Uniroyal’s MS plus 77 (for cars) and SnowMax 2 (for vans/trucks) are designed for winter. Their wide treads with wide, rigid shoulder blocks have additional sipes (narrow grooves) that allow the tyre to grip winter roads while expelling snow build up. 

The MS plus 77 uses a specific silica compound which enables the tyre to interlock with the road surface, giving you more grip, while the SnowMax 2’s V-shaped directional tread pattern gives you more control and better handling on snow and ice.

For optimal safety, we recommend plus-sizing your tyres for winter.

Uniroyal Tyre Traction

What gives winter tyres their grip?

Winter tyres’ compound contains more natural rubber than other tyres, so they stay flexible when temperatures fall below 7ºC. This rubber has a much lower glass transition temperature than summer or all-season tyres. Glass transition temperature refers to the temperature when a polymer, like a tyre, changes its properties and gets hard and brittle. It’s the reason why plastics left outside in winter crack so easily. So, while other tyres become hard in the cold, winter tyres stay supple resulting in more road contact, less snow build up and more traction.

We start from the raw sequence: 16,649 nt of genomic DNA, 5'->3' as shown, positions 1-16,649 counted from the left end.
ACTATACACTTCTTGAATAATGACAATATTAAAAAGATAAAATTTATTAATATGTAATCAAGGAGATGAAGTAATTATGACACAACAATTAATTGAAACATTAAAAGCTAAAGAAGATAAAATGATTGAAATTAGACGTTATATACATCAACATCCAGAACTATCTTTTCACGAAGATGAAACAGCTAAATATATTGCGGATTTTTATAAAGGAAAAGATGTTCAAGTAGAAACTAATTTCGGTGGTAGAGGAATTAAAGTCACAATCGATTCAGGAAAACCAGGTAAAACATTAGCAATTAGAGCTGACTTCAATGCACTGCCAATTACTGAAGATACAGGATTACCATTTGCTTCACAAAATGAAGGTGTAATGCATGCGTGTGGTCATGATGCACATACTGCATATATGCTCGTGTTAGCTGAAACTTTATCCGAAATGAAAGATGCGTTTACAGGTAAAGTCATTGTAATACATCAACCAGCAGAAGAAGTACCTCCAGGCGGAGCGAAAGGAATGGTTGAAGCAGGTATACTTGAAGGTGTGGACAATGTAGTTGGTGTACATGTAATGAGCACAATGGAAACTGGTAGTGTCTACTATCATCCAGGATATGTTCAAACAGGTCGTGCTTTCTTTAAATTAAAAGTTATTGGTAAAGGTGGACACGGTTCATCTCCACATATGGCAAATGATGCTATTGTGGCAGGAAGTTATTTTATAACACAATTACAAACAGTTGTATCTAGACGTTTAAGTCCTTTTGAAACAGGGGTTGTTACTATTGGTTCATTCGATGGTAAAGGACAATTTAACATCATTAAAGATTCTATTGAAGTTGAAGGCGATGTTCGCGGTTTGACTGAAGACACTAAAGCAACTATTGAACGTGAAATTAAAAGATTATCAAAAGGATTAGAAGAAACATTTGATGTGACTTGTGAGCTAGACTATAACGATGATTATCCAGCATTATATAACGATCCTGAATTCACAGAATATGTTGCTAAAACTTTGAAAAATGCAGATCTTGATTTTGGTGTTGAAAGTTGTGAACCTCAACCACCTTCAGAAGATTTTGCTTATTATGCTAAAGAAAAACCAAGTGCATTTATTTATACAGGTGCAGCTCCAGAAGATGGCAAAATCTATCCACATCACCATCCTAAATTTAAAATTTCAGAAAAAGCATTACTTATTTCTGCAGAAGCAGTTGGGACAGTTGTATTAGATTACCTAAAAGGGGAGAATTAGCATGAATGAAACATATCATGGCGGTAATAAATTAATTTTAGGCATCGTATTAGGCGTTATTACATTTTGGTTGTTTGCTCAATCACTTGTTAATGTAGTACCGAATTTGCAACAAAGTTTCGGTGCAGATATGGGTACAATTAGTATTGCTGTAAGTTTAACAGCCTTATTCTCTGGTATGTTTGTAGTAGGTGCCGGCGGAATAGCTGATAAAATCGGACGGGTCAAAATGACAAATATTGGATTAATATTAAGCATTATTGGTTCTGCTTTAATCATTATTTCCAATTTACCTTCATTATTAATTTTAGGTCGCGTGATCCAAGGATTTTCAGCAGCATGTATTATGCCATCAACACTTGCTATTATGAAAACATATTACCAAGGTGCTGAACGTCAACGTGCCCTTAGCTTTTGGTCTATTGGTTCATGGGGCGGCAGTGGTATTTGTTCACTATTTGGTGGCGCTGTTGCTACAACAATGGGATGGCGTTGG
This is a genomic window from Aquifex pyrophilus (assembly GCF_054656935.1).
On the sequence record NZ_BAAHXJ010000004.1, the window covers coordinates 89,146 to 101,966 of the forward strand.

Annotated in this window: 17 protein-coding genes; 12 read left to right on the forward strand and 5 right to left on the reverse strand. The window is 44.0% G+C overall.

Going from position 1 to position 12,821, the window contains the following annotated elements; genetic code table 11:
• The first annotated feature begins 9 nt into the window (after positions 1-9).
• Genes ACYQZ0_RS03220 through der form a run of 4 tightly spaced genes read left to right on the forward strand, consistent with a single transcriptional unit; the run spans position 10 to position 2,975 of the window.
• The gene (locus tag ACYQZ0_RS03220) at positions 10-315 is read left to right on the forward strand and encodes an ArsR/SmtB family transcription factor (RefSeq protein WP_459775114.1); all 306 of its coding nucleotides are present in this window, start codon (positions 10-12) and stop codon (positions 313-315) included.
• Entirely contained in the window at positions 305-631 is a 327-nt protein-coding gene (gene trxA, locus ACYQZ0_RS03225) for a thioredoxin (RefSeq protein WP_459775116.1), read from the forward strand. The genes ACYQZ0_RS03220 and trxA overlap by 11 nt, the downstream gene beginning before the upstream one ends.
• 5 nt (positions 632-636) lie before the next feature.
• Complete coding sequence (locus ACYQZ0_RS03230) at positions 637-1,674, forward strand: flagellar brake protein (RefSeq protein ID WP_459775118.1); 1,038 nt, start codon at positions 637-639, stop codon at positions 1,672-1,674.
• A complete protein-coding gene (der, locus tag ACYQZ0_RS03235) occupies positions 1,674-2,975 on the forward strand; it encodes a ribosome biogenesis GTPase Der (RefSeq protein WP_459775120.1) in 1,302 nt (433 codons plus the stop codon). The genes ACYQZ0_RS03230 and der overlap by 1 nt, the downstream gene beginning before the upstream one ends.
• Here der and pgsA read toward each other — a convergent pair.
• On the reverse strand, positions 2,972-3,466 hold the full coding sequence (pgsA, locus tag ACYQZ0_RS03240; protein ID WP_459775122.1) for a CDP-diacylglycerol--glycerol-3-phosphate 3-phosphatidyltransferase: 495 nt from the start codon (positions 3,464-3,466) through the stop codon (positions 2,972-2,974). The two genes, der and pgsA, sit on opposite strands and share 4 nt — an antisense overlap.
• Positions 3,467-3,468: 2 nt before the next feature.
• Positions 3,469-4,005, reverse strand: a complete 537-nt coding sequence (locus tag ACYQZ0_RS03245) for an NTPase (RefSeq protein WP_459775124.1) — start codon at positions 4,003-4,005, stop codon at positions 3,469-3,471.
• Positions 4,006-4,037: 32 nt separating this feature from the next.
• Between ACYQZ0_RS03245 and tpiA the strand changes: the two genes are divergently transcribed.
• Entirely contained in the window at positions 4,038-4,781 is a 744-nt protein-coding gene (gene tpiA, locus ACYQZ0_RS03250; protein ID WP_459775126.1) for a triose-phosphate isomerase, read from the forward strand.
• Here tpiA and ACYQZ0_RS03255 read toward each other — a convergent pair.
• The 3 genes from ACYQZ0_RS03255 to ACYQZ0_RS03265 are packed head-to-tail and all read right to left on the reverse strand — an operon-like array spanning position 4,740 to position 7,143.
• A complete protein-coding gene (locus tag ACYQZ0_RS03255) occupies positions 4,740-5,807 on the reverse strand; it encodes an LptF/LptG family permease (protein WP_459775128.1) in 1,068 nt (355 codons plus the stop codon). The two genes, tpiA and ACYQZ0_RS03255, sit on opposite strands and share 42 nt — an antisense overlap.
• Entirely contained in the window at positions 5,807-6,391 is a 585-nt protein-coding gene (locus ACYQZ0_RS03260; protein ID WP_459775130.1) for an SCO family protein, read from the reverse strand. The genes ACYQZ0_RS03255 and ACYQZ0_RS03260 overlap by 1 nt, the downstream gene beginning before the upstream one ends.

The softer compound drastically reduces stopping distances while the deeper, narrower tread blocks flex easily to deflect minor imperfections on the road surface, again helping with grip.

Uniroyal Winter-Summer Tyre Comparison EN Graphic

What about tread depth and pattern?

Winter tyres, such as Uniroyal MS 77 Plus or Snow Max 2, have deeper tread depths which are designed to allow dry snow to pack into their treads. This packed snow actually helps improve traction and snow-on-snow friction in deep snow.

It all comes down to the fact that the freezing points and melting points of ice are related to both temperature and pressure. If you think of it like a snowball, you can put pressure on the snow and it creates an ice-bond. When a tyre holds a lot of snow, the same thing happens, making it good for traction when a tyre holds a lot of snow in its tread.